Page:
No offense to the people in the Midwest who want to feel part of the national tragedy, but I live in Washington, D.C. -- official terrorist target number two. On October 1, 2001 I was among the first civilians given a tour of the Pentagon crash site -- I stepped into the building through the scorched gash left behind by Flight 77’s impact, saw the damage that it wrought on the structure. The Pentagon’s role in 9/11 is very real to me -- I saw the deserted, half-preserved offices of people who died in the building, the family photographs still on the walls. Bookshelves, office supplies, coffee cups left behind -- it was like an ash-ridden Marie Celeste. This isn’t entertainment -- people’s lives were torn apart by this. I think of this every time I return to New York and see the absence of the Twin Towers in the skyline, or pass the Pentagon on the yellow line out to Virginia.

A tasteful memorial is fine, but too much memorial and it becomes a circus -- a show. People far-removed from the impact of the attacks can watch Fox News and get misty-eyed along with Brit Hume just like they would if they were watching a movie on Lifetime. Without at all thinking about how this affects the survivors and their families. The President can use 9/11 next year for the Republican National Convention and to show what a strong guy he is -- he’s the action hero President, almost a star in the 9/11 cinematic epic.

But it’s not a movie -- it was real. And it deserves more dignity than what the media is giving it. I know that I will not be watching the news today out of respect for those who died.

Wednesday, September 10, 2003

Slate has posted a story today about the current RIAA lawsuits, including this great bit about a new P2P company:

Now that RIAA lawyers have proved they can subpoena the names of KaZaA users from their ISPs, expect a mass migration to anonymous, encrypted P2P networks designed specifically to fix the known vulnerabilities in KaZaA. Earth Station 5 is the most outrageous example. It uses a mesh of proxy servers, encrypted data, and other identity-hiding tricks to keep copyright owners from tracking who's downloading what. To top it all off, the company—which recently issued a press release declaring itself "at war" with the entertainment industry—is headquartered in Palestine.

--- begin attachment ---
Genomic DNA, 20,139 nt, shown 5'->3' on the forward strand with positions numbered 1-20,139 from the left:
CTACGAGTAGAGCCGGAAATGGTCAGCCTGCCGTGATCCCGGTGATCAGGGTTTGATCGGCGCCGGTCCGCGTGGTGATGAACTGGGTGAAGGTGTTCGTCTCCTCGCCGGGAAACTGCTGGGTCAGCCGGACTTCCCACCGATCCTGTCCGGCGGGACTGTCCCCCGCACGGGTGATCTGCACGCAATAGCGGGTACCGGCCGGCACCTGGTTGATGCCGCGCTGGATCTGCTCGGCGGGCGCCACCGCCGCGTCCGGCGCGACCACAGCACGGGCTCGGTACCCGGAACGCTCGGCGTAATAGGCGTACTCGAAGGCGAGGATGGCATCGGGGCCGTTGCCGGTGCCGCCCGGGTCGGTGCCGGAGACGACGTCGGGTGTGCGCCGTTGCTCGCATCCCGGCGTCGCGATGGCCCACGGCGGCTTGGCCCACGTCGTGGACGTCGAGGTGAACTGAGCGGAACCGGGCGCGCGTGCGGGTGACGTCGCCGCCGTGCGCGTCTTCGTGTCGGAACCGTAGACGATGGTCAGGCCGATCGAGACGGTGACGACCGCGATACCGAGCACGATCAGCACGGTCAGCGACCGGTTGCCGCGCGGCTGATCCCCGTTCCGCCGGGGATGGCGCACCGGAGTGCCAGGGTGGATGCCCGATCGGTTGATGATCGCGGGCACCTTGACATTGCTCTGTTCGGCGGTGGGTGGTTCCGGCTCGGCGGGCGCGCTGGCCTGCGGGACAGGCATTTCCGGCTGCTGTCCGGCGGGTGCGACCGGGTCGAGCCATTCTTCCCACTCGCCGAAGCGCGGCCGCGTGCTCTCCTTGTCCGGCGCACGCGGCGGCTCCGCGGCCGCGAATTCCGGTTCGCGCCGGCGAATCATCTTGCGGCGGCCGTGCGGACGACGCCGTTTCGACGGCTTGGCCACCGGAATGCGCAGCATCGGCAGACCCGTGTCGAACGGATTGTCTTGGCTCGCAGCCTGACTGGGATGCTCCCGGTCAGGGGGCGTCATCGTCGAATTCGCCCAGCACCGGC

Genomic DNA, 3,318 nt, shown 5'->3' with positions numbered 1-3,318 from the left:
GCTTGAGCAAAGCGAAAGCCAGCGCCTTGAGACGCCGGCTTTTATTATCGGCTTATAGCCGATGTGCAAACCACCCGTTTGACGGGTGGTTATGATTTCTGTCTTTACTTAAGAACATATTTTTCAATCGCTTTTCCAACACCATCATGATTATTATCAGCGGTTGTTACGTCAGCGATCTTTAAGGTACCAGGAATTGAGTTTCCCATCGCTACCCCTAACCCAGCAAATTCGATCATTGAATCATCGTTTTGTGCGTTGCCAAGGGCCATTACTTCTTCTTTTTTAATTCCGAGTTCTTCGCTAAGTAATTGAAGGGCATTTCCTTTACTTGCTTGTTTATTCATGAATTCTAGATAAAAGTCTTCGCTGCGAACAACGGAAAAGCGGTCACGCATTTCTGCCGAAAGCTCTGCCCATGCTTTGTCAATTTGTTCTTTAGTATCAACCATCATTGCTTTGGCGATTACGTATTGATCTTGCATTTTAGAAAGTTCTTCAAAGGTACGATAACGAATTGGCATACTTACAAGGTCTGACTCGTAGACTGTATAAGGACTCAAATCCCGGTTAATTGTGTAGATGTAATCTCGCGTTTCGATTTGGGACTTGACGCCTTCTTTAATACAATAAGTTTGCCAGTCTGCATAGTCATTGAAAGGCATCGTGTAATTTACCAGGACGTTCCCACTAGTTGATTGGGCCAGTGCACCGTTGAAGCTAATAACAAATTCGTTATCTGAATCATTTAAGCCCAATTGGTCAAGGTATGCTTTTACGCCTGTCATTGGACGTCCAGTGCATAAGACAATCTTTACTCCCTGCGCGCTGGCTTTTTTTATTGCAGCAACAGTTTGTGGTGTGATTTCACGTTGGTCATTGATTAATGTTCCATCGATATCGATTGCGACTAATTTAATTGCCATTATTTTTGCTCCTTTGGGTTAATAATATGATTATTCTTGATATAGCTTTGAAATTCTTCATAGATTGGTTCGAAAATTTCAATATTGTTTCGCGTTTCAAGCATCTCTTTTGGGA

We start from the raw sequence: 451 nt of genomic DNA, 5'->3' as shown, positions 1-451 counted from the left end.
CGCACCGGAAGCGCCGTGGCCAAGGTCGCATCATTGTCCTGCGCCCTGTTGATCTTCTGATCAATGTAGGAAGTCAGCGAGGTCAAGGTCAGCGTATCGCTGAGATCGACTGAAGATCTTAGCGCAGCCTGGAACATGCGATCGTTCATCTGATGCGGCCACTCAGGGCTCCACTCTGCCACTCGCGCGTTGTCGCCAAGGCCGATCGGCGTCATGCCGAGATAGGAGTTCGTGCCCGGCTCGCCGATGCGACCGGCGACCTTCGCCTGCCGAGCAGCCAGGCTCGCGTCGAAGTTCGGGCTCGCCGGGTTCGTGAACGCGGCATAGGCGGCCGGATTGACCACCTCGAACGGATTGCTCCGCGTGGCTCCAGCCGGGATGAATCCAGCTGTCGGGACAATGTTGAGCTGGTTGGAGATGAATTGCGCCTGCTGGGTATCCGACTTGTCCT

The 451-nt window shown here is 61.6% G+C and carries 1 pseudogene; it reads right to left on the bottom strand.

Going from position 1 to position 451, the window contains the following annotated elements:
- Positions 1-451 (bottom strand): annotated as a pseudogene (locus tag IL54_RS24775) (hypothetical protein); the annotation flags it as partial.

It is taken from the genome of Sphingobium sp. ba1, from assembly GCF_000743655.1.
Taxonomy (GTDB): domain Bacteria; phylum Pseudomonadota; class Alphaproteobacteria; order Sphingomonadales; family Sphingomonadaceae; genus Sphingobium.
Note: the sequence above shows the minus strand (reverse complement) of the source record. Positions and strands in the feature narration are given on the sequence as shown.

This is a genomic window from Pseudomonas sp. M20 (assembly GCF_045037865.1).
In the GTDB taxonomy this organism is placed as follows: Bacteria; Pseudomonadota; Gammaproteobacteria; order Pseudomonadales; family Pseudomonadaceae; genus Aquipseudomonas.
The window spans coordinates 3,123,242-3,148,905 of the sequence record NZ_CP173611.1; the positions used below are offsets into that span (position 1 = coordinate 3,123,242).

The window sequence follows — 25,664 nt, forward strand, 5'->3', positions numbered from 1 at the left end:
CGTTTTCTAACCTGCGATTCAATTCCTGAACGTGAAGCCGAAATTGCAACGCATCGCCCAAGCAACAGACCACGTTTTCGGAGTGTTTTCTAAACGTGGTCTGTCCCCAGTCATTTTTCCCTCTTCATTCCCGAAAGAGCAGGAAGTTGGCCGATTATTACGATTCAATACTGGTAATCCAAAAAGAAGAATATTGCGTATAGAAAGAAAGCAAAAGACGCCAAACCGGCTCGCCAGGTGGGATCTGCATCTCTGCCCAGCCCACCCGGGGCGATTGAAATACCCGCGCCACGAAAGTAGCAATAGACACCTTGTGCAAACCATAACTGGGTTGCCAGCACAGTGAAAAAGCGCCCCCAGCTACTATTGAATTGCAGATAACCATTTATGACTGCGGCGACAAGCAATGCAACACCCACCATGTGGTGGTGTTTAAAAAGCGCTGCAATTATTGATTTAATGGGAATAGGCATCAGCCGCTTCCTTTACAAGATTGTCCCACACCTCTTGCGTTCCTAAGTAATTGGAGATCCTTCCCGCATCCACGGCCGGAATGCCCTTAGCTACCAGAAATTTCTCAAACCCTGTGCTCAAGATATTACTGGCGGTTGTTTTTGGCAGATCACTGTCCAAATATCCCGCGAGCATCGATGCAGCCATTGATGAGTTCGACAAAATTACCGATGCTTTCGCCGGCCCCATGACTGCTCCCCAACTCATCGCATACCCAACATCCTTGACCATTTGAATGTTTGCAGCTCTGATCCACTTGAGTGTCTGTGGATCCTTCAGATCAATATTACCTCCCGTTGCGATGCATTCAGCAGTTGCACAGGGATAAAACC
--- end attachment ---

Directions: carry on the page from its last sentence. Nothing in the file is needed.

I'm reminded -- for some odd reason -- of a kid I saw at one of the anti-war protests back in April. His t-shirt read: "We are all Palestinian." Now, we're all apparently going to use Palestinian software to steal music ...
Last night’s Democratic debate sponsored by the Congressional Black Caucus and Fox News has gotten very little television play this morning -- which is a shame, because it was highly entertaining and revealing. I at least expected to see Tim Russert offer his usual review of the event, but much of the “Today” show was spent with the puzzling train wreck of a 10 year anniversary bash for Conan O’Brien (who, it should be said, looked embarrassed and humiliated to have Matt Lauer hauling out a high school marching band, male strippers, a camel, a guy in a bear suit and a dancing rabbi).

There’s been some discussion about the debate in print and online. As usual the best comes from Howard Kurtz at The Washington Post, where he recaps the Dean-Lieberman fight over Middle East policy mentioned here yesterday and its sequel in last night’s debate.

But beyond the fireworks of Dean and Lieberman slugging it out (and to be honest, I couldn’t help feeling a bit of satisfaction when Lieberman’s attacks received little response from the audience -- in fact, I think I might have actually heard some “boo’s”), the best moment came when John Kerry was asked about whether or not he thought George W. Bush had intentionally misled the American people on Iraq.

His response was (and I’m paraphrasing, so forgive me if it’s not exact): “I don’t know the answer to that -- let’s wait for a congressional committee to do an investigation ...”

Later the same question was posed to Bob Graham, but was amended to include: “Perhaps Senator you’ll give us an honest answer on this one, unlike Mr. Kerry.”

So, not only did Kerry dither about a straightforward question he should have answered, but he was also called out as a liar. Ouch.

Attacks were also made on Gephardt, Kerry, Edwards and Lieberman who all voted for the war in Iraq, but are now speaking out against it -- even going so far as to pretend that they didn’t really mean to vote for the war (except for Lieberman, who is always consistent, even if he is patronizing). Given the enthusiastic audience response to this, I’m now convinced that none of these guys has a shot at the Presidency. Once people start paying attention to the campaign, I think these inconsistencies are going to be crippling.